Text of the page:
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Politics & Government

Casey Wants To Revive The Civilian Conservation Corps To Address Climate Change

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Amy Sisk
/
WESA
Members of the original Civilian Conservation Corps cleared forests and built trails, but new corps members would work on projects that aim to mitigate the effects of climate change.

The Civilian Conservation Corps could get a second life under a new proposal from U.S. Sen. Bob Casey. The Pennsylvania Democrat recently introduced a bill to create a “revitalized” corps that would address current challenges like climate change, economic instability, and racial injustice.

The original corps was created in 1933 as part of the New Deal and employed millions of Americans during the Great Depression. Corps members cleared forests, built trails, and did other conservation work.

Casey’s proposed iteration would create conservation jobs for unemployed and underemployed people. It would also invest in the communities that have been most impacted by climate change.

“It’s timely because we have an infrastructure opportunity here,” Casey said Friday. “We’ve got to invest -- use the federal government as kind of a fulcrum to leverage job creation -- and Civilian Conservation Corps is one way to do that.”

Though the funding would come from the federal government, Casey said it’s important for communities to make the decisions on how to spend money allocated for the CCC. Communities would pick a “host” who would plan the conservation projects and employ Corps members. The host could be a land trust, the board of a local conservation district, or any group or person who has the capacity to support a conservation project, like an individual farmer.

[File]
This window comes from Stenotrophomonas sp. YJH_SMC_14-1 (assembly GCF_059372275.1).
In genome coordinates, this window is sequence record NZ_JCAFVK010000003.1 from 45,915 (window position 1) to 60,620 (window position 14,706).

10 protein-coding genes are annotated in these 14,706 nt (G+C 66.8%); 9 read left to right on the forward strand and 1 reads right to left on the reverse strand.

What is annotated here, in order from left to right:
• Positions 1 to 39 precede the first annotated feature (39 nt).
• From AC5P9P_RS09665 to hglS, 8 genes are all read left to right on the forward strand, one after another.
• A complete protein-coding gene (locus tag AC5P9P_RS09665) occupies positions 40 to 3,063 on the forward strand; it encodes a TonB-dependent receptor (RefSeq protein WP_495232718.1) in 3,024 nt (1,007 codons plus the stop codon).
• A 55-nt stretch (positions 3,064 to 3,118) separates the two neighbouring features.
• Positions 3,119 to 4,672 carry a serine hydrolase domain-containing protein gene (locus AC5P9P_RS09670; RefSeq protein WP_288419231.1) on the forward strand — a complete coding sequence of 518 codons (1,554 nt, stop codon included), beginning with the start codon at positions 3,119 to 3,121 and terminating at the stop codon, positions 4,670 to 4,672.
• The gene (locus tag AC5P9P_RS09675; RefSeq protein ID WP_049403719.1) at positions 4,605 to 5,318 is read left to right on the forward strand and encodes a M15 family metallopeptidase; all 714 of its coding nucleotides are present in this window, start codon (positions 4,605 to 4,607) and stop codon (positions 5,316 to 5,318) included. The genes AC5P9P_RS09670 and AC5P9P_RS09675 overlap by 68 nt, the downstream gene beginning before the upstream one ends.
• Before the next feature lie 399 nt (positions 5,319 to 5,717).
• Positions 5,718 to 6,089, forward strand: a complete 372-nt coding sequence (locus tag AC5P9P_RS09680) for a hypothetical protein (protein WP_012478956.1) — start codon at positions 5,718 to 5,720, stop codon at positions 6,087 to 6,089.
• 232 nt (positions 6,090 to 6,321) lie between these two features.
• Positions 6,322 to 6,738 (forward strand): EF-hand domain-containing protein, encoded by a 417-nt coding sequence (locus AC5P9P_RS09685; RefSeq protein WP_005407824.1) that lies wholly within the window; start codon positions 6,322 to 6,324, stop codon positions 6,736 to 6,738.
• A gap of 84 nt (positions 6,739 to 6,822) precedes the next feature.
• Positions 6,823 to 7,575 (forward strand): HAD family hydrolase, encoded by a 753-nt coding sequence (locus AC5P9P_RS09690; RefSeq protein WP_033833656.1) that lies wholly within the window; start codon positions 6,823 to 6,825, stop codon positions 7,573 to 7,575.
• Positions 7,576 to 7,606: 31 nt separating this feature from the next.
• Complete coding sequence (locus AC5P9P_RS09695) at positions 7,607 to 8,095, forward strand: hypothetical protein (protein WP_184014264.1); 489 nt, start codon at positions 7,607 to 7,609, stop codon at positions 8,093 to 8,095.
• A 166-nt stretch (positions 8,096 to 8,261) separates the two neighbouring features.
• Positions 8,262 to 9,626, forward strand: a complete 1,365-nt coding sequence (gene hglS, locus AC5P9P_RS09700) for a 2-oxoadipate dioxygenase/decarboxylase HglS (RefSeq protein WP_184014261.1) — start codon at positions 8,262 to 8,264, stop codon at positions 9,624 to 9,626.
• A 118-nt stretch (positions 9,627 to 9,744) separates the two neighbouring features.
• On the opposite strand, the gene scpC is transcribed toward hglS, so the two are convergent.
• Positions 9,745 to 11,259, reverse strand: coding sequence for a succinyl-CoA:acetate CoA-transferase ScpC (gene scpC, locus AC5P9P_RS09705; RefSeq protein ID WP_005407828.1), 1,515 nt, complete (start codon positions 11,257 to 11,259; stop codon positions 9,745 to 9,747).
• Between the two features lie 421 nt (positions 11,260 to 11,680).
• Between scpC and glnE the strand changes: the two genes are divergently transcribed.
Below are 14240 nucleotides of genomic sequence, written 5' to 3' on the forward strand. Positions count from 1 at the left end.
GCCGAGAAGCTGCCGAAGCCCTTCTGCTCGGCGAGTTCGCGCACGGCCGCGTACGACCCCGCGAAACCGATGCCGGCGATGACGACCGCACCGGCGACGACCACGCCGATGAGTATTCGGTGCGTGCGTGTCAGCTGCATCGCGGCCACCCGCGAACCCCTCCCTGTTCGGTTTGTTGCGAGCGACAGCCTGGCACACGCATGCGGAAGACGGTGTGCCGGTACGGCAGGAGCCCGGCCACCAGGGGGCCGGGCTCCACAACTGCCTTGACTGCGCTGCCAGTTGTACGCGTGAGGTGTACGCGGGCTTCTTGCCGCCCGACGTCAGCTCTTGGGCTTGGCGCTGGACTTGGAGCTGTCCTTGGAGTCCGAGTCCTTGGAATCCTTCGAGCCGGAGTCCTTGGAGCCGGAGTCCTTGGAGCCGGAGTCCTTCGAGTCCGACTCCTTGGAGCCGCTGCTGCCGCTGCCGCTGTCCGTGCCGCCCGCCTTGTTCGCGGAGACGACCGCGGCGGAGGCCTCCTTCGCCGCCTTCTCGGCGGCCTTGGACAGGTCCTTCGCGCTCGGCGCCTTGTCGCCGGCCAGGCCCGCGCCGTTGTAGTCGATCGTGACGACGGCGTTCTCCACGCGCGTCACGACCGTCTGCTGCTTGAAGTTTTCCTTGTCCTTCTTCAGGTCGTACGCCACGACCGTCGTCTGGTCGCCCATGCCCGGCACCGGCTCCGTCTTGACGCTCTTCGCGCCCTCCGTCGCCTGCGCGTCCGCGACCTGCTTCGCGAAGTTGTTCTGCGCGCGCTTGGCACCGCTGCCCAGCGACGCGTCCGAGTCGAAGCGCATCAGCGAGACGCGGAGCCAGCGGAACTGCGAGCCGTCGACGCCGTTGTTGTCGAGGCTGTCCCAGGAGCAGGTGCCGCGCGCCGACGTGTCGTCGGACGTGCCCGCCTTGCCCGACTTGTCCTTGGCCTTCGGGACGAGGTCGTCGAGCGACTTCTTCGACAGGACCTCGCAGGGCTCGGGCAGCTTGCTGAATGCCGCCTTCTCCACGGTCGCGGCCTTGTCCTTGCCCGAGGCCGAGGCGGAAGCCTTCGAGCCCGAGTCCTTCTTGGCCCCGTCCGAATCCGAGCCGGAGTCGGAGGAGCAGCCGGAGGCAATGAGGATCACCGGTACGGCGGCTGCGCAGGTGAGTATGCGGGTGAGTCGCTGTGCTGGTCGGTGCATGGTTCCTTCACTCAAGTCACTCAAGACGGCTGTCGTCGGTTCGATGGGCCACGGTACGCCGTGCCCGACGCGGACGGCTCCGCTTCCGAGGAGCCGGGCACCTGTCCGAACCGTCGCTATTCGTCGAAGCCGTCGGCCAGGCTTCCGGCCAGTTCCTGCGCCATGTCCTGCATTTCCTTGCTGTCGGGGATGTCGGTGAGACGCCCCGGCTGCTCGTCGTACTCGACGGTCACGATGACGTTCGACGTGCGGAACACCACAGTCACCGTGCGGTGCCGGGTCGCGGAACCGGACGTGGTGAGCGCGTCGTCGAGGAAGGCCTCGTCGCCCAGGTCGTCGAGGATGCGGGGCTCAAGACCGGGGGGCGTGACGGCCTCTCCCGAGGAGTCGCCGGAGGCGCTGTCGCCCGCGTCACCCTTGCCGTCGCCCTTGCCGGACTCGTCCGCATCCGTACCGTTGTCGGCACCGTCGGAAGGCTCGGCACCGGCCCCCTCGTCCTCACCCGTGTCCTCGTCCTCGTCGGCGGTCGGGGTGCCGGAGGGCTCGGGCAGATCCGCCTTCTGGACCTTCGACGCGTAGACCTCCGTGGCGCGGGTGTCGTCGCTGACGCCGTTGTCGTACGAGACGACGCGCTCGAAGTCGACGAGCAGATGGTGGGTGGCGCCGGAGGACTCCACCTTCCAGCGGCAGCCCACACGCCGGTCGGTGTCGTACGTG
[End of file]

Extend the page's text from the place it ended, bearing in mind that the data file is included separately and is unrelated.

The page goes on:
“Farmers and those who are in agriculture not only have to be but are already a part of climate change mitigation. They’re already part of conservation and we need to use their expertise in this fight,” Casey said.

Casey said giving these choices to the community is one way to ensure CCC projects accurately reflect the local conservation goals and economic conditions. He also noted that the program would simultaneously help combat climate change and invest in the next generation of workers.

“It’s appealing to people’s sense of their obligations as a citizen, as well as their concern about climate change, and as well as all of our collective concern, not just about climate change, but about the need to create jobs and careers and opportunities,” he said.

In a statement, the ReImagine Appalachia Coalition said the legislation “would help communities most impacted by the combined impacts of the downturn of the fossil fuel industry, the pandemic, and an ongoing opioid epidemic that has devastated families.”

“Reviving the CCC under the proposal set forth by Senator Casey would not only heal our land, help communities prepare for the impacts of climate change, and support innovative new community and economic efforts, it would invest in training to help prepare those struggling with the economic downturn for family sustaining careers,” said Amanda Woodrum, a senior researcher at Policy Matters Ohio and co-director of the ReImagine Appalachia Coalition.

Casey’s bill is one of several proposals for reviving the initiative. U.S. Rep. Alexandria Ocasio-Cortez introduced a similar bill in the House.